Contractors would be wise to keep a close watch on FedBizOpps.gov, otherwise they run the risk missing the chance to protest a sole source award.
When an agency decides to make an award without competition, it often must publish a Justification and Approval (referred to simply as a “J&A”) on FedBizOpps explaining why a competition would not meet the agency’s needs. A potential competitor seeking to protest such an award at the GAO must file the protest before 10 days have passed from publication of the J&A, otherwise the protest may be untimely. A competitor that is not paying attention could be out of luck.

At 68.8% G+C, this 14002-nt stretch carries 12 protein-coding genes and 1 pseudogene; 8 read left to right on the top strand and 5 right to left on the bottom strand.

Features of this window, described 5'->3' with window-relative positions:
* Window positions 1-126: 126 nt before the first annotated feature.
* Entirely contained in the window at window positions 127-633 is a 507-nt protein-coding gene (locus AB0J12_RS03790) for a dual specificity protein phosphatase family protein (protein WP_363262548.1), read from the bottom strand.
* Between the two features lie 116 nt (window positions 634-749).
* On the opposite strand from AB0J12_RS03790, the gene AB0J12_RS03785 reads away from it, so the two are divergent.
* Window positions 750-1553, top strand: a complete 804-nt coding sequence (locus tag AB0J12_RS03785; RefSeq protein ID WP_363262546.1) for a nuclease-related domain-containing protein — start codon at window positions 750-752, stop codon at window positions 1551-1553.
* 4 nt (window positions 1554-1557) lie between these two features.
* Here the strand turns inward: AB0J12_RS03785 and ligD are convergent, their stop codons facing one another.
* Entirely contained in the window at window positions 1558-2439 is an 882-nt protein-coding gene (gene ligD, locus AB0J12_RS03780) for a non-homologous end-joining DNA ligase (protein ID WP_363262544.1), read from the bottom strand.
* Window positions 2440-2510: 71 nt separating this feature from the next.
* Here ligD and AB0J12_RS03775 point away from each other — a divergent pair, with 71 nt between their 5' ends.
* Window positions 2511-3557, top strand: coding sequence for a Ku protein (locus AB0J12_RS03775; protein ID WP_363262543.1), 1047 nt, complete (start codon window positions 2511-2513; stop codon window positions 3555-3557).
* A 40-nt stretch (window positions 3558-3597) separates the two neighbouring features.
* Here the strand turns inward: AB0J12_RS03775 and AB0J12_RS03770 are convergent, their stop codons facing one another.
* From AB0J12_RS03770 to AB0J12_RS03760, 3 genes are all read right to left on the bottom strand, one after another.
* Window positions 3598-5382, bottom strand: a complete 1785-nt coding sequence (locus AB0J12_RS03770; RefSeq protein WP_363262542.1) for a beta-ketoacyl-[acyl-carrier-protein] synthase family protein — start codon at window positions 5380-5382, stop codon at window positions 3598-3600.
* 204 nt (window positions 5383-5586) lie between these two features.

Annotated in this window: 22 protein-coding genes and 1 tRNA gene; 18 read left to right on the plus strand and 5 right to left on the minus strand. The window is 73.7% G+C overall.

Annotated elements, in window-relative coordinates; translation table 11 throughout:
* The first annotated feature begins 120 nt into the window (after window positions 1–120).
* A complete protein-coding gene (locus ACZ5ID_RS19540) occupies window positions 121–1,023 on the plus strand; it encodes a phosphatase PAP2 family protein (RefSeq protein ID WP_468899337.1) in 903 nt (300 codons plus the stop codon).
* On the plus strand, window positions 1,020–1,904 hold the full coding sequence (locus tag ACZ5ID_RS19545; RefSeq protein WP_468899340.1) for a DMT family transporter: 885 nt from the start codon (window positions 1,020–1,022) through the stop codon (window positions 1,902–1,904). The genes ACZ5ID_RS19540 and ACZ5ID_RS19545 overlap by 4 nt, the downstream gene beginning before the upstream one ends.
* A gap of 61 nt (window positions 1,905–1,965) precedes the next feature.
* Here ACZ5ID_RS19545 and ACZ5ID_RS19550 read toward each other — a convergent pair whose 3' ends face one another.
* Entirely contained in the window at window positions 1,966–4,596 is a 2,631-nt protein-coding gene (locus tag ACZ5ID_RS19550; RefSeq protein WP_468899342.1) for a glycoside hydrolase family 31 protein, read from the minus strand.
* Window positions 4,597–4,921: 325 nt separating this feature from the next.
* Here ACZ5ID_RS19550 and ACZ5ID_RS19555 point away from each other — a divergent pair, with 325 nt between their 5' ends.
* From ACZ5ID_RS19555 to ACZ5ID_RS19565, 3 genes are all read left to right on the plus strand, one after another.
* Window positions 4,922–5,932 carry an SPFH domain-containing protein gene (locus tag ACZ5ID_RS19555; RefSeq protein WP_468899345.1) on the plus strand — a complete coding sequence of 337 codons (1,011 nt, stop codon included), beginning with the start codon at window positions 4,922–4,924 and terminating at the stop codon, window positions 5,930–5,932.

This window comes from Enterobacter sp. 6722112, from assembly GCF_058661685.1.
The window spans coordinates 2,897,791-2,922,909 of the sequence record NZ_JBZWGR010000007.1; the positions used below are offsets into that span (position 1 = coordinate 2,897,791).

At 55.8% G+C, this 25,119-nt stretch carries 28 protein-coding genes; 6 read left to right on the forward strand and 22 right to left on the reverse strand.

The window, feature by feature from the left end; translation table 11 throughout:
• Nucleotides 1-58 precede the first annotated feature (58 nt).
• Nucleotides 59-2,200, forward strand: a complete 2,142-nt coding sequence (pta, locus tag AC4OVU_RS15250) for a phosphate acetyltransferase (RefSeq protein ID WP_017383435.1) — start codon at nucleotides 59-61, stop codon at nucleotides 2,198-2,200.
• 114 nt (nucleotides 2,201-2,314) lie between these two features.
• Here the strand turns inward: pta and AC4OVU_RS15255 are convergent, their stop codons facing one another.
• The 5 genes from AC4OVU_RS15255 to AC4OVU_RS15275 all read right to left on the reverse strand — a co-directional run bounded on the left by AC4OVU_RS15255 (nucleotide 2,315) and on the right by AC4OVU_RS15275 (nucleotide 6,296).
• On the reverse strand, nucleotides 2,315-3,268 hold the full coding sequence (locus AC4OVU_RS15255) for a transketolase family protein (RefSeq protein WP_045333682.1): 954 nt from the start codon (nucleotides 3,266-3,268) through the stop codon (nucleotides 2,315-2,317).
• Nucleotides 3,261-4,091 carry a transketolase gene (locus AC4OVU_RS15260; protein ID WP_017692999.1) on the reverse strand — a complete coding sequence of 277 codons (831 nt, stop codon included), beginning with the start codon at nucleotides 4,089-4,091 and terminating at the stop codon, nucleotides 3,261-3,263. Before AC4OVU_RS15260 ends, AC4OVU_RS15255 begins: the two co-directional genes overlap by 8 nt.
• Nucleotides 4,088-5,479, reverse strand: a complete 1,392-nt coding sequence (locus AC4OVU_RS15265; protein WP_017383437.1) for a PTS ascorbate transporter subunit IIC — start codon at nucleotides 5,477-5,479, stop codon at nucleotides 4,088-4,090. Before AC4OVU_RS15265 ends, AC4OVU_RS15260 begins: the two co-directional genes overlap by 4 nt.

The Army improperly used FAR 52.217-8 (Option to Extend Services) to extend several contracts for periods much longer than the six-month maximum allowed by the clause.
This conclusion comes from a recent GAO study, in which the GAO determined that the Army improperly applied FAR 52.217-8 in three out of five contracts studied by the GAO. And although the GAO’s report was narrowly focused on a handful of Army contracts, it leads me to wonder whether FAR 52.217-8 is being improperly used on a much broader scale.
In a recent GAO review of three agencies’ use of bridge contracts, the agencies in question had “limited or no insight into their use of bridge contracts.”
According to a recent GAO report, a lack of effective guidance for the use of bridge contracts contributed to potential misuse–such as several so-called “bridge” contracts that were longer than three years in duration.